Given the strict choreographic nature of the show, it is hard to tell if what one sees of the dancers reflects their personal style or choreographic dictations. In Untapped! at least, Brianna Taylor is ruthless and speedy while Sally Hare is a more sensuous, slinkier and more responsive tapper. Chambers had the most accurate rhythm, musicality and tightness, which is in tune with his job as co-choreographer. Kieran Heilbronn has a gift for humor and athleticism, and Ginner Whitcombe is a very solid, all-round capable tapper and cheery performer.
Untapped! is not for everyone, and some hard core tap fanatics might find the Aussie rock and roll take on tap a bit much, but it deserves commendation for providing an accessible, energizing, all-ages show that delights, and makes you want to take a tap class. In the grander scheme of things, it’s been a long time since tap has had a “home” (some might argue that it never has) and in a way Untapped! – a quasi-Broadway show, not quite of it and not quite separate from it – is an example of this.
Tap used to be a bigger part of the pop culture consciousness, featuring frequently in feature films. For most of the 20th century, people’s parents and grandparents had memories of vaudeville shows and variety acts. While ballet, modern and contemporary dance grew to be more systematic and formalized, they benefited from society’s favoritism for organization and were able to get more funding. Tap is an organic, visceral dance form that can’t be corralled in the same way; it isn’t dictated by strict, separate schools of thoughts with different names attached (though there are a variety of distinct styles and key performers). Ironically, despite being the low key art form (no fancy costumes required, no genetic turnout/flexibility/height/weight constraints etc.), that should have been more accessible and more frequently performed, as the 20th century wore on, performing opportunities for tappers dwindled. Excellent tappers are closer to freelance musicians than other professional dancers, both in what they do and in how they survive, taking different gigs of different types, almost always including teaching. Oddly, despite many kids taking tap as an extracurricular alongside ballet, jazz and drama classes, there are few outlets once they reach the highest level of skill (and still fewer if they don’t live in New York), but one can hope.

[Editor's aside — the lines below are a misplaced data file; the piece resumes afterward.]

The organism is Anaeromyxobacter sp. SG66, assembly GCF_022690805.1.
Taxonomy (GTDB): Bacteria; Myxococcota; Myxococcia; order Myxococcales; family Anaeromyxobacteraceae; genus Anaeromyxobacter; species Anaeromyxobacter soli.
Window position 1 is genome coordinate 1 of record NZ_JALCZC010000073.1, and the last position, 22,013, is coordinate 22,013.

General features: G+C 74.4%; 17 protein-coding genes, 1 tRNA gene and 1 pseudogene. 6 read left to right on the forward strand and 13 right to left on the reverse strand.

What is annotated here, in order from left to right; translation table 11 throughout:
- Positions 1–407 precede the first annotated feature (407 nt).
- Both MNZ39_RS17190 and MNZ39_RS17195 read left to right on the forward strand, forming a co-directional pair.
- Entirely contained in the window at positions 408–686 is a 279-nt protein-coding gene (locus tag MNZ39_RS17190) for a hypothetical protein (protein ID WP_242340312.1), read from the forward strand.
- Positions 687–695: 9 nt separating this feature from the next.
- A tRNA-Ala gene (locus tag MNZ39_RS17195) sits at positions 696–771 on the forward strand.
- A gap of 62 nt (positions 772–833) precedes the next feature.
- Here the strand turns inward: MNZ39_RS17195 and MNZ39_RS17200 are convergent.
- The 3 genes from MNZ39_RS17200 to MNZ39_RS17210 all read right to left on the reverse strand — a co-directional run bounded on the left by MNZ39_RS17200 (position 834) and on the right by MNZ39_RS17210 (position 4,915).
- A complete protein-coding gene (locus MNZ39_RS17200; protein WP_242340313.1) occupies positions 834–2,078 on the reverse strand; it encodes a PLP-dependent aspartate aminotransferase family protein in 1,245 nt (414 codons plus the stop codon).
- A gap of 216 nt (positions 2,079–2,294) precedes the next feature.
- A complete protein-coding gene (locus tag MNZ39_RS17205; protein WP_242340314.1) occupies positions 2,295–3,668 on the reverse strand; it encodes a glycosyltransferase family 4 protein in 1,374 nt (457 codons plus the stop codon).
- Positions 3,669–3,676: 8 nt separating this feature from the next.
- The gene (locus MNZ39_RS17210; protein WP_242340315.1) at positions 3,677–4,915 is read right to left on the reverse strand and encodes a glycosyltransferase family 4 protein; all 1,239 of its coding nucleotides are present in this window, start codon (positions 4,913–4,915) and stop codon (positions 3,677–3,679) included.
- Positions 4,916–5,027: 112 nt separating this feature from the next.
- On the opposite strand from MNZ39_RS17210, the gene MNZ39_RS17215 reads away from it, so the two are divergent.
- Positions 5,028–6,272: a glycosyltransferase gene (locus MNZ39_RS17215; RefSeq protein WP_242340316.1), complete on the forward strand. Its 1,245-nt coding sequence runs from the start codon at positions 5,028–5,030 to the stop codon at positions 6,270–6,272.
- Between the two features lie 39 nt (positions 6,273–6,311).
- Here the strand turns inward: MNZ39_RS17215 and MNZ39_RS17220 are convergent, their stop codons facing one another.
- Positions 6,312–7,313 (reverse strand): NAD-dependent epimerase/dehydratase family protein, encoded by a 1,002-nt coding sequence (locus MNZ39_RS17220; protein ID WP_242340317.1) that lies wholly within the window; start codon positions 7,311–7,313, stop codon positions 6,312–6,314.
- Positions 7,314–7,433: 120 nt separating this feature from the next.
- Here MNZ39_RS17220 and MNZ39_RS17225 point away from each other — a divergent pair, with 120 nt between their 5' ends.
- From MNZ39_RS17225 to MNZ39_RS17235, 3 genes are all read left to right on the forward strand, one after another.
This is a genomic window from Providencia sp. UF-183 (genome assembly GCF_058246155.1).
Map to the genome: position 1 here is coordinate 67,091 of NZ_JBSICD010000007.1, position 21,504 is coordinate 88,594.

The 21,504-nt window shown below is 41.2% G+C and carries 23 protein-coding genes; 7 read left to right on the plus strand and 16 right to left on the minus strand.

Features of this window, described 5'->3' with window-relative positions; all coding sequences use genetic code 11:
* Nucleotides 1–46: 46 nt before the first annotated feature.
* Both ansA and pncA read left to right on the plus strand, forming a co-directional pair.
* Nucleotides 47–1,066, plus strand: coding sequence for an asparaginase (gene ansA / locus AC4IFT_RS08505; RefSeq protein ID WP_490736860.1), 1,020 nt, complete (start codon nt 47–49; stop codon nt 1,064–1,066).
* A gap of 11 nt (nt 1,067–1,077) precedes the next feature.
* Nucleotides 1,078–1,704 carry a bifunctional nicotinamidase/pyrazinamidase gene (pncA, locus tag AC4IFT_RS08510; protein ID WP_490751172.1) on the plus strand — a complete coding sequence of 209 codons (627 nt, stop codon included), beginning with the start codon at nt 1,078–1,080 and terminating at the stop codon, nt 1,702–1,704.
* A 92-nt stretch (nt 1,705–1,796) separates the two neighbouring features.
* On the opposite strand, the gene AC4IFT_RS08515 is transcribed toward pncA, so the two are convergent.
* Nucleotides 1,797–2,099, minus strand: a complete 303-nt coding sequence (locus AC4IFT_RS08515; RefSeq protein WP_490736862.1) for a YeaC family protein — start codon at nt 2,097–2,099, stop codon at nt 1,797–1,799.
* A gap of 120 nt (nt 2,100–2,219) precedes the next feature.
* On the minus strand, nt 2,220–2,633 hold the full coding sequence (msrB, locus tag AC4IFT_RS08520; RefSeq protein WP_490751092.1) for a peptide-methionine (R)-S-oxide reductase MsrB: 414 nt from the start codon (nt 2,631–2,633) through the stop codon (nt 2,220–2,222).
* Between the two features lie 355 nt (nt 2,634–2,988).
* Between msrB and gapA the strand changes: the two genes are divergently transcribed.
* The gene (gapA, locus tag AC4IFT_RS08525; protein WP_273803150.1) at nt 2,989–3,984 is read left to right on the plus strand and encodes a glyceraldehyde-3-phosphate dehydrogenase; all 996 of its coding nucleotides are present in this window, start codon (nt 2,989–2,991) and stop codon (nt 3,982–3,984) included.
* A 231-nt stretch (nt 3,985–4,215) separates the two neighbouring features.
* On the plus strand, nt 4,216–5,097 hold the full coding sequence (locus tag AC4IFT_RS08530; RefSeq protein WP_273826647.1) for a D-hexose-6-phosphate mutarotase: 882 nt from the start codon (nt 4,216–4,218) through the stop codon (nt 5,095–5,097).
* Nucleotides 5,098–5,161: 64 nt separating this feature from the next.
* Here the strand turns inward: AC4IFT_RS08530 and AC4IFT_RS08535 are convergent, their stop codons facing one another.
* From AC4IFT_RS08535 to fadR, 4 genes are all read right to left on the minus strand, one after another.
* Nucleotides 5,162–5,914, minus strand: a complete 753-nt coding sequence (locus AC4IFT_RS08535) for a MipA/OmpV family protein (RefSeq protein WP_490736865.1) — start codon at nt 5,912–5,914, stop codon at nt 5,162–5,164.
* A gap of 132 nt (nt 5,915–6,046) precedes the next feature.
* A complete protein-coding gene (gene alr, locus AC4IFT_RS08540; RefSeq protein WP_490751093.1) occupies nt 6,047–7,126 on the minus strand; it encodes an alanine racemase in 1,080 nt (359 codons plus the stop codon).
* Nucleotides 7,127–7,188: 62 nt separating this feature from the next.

Glover, not that the future of tap should reside solely with him but, he has an inevitable fated role in it, has been more active of late and is about to launch the highly anticipated revival of Shuffle Along, which will not only draw from a fresh audience (Glover’s Bring in ‘da Noise, Bring in ‘da Funk premiered two decades ago), it will bring tap – and its history – squarely back into the dance and arts dialogue. Michelle Dorrance was on The Late Show with Stephen Colbert, showing a whole new audience the art of tap as instrument, rhythm keeper and rhythm maker. Jennifer Homans, in her ballet history tome Apollo’s Angels, tolled the death knell for ballet in her epilogue The Masters are Dead and Gone; many did not agree, but she dared to write about the possible end of a longstanding, iconic art form. Is the fate of tap so dismal? Tap is arguably the most accessible dance form: it satiates a primal need in everyone to access a communal rhythm. Judging by the children’s gleeful skips and screams at the end of Untapped!, tap is far from done, and we are all clamoring for more.